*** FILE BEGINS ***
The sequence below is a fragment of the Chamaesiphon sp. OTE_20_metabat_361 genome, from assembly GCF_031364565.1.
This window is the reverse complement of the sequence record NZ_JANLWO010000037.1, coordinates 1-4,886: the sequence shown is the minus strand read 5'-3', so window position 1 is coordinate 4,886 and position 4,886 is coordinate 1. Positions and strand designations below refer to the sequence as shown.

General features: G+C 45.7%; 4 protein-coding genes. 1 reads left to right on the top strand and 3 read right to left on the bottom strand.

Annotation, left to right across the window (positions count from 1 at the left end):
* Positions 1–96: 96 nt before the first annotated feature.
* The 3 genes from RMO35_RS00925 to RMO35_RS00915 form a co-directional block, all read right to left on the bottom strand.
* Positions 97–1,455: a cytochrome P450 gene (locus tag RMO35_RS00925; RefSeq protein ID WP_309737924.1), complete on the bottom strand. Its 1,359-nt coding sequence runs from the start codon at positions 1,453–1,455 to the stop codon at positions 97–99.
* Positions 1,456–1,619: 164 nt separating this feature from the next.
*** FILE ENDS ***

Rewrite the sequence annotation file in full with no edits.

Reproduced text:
The sequence below is a fragment of the Chamaesiphon sp. OTE_20_metabat_361 genome, from assembly GCF_031364565.1.
This window is the reverse complement of the sequence record NZ_JANLWO010000037.1, coordinates 1-4,886: the sequence shown is the minus strand read 5'-3', so window position 1 is coordinate 4,886 and position 4,886 is coordinate 1. Positions and strand designations below refer to the sequence as shown.

General features: G+C 45.7%; 4 protein-coding genes. 1 reads left to right on the top strand and 3 read right to left on the bottom strand.

Annotation, left to right across the window (positions count from 1 at the left end):
* Positions 1–96: 96 nt before the first annotated feature.
* The 3 genes from RMO35_RS00925 to RMO35_RS00915 form a co-directional block, all read right to left on the bottom strand.
* Positions 97–1,455: a cytochrome P450 gene (locus tag RMO35_RS00925; RefSeq protein ID WP_309737924.1), complete on the bottom strand. Its 1,359-nt coding sequence runs from the start codon at positions 1,453–1,455 to the stop codon at positions 97–99.
* Positions 1,456–1,619: 164 nt separating this feature from the next.